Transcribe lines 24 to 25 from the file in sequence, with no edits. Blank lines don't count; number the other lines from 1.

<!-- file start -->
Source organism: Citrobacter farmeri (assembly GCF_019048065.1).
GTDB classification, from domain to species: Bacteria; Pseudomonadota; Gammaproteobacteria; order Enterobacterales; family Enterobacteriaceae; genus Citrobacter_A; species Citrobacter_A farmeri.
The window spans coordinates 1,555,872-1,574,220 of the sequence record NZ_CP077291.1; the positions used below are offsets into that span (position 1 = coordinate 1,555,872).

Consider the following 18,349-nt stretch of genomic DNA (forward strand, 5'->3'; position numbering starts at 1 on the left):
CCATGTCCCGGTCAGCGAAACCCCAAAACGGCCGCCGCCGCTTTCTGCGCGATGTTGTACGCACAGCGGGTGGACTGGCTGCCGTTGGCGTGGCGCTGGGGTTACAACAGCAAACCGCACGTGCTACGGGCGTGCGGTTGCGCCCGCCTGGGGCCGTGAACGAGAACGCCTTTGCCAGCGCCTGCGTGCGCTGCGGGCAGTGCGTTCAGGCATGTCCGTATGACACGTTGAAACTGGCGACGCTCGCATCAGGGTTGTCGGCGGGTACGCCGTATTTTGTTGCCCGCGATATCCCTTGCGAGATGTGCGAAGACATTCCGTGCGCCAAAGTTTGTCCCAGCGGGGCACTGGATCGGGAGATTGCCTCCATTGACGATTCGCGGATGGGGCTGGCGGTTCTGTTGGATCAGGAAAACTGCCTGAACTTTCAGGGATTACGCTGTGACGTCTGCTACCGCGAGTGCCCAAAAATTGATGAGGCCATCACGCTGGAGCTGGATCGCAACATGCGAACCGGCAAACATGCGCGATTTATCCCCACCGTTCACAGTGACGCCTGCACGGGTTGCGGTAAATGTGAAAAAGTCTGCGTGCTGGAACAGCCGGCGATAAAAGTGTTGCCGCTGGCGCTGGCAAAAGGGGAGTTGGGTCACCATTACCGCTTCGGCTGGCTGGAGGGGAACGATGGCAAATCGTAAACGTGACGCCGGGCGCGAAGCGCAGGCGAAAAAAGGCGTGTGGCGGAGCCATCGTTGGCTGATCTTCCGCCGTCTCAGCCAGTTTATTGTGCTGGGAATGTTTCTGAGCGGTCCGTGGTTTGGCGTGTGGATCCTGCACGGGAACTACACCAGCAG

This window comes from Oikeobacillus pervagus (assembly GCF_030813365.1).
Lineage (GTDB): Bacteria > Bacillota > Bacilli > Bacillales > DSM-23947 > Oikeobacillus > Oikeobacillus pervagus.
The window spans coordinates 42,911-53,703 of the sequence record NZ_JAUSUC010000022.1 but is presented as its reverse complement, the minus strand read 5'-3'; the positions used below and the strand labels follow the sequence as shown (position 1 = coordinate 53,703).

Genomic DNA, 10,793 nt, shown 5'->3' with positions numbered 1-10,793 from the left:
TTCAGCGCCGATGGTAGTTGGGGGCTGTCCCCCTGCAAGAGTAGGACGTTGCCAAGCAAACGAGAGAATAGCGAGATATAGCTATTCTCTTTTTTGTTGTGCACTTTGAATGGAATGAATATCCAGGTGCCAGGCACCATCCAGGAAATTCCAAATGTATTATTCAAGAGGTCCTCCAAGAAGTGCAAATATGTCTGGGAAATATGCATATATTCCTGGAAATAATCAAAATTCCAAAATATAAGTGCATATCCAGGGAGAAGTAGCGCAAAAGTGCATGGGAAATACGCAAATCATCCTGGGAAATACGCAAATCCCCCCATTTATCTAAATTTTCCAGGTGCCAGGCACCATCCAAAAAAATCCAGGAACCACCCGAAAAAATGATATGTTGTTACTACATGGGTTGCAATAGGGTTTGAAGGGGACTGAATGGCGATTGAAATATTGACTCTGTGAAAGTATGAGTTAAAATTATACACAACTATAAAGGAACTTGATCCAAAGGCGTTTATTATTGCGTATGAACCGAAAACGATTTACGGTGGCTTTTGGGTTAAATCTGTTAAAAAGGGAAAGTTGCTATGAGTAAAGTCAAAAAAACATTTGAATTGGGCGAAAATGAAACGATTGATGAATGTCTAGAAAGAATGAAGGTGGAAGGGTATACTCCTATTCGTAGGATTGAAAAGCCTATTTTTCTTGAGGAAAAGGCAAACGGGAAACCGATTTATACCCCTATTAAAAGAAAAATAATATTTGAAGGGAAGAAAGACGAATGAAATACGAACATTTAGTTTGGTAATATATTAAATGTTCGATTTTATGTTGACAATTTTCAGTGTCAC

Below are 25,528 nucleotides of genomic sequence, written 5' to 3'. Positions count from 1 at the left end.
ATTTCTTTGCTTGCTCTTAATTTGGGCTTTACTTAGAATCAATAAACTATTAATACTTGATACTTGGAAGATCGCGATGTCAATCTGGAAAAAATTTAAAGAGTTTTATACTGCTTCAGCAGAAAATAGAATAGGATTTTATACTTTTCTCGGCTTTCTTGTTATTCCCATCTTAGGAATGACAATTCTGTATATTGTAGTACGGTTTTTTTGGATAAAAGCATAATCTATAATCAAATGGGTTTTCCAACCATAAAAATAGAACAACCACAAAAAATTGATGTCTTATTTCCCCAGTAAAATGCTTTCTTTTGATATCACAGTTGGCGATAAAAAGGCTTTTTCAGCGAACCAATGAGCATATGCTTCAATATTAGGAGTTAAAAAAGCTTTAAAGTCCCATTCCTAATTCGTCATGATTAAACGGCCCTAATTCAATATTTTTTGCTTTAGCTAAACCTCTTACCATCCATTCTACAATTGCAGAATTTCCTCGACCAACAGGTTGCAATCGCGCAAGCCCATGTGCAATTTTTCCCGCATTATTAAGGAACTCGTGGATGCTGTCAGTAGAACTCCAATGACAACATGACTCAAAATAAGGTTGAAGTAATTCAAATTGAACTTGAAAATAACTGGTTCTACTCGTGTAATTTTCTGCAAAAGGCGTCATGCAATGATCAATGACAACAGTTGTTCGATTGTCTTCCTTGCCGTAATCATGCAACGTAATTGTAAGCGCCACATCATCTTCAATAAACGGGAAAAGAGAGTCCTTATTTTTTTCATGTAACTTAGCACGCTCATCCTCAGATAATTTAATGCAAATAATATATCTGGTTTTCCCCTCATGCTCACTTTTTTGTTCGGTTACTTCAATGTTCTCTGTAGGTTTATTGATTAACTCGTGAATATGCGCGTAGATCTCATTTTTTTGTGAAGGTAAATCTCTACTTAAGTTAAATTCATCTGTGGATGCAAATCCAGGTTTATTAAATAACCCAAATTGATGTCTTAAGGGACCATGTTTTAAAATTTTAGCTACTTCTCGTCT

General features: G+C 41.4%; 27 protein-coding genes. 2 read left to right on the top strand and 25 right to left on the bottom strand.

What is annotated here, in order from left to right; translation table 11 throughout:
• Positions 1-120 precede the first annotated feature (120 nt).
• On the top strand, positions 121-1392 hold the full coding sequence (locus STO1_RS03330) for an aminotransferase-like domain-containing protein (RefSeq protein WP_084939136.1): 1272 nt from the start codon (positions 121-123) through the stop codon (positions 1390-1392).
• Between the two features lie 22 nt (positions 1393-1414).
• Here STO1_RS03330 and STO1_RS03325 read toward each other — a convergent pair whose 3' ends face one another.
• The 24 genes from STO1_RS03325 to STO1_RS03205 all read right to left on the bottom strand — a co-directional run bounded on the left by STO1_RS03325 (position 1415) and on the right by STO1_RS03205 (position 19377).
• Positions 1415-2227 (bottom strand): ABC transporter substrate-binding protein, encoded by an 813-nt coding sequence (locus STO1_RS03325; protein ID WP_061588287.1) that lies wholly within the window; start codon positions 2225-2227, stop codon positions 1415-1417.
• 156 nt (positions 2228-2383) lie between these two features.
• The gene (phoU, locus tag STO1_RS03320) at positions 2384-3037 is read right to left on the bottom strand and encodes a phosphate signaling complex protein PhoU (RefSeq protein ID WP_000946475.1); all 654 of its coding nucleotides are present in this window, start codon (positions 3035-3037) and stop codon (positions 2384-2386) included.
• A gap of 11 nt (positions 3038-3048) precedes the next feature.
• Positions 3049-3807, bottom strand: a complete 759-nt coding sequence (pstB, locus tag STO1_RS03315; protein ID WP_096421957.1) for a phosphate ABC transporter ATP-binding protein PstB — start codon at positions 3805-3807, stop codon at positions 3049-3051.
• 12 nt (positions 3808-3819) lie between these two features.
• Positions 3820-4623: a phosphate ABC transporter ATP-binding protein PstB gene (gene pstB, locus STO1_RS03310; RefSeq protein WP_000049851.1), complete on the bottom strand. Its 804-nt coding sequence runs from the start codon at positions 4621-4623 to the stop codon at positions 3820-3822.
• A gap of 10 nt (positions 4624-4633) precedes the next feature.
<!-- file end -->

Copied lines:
• Positions 3049-3807, bottom strand: a complete 759-nt coding sequence (pstB, locus tag STO1_RS03315; protein ID WP_096421957.1) for a phosphate ABC transporter ATP-binding protein PstB — start codon at positions 3805-3807, stop codon at positions 3049-3051.
• 12 nt (positions 3808-3819) lie between these two features.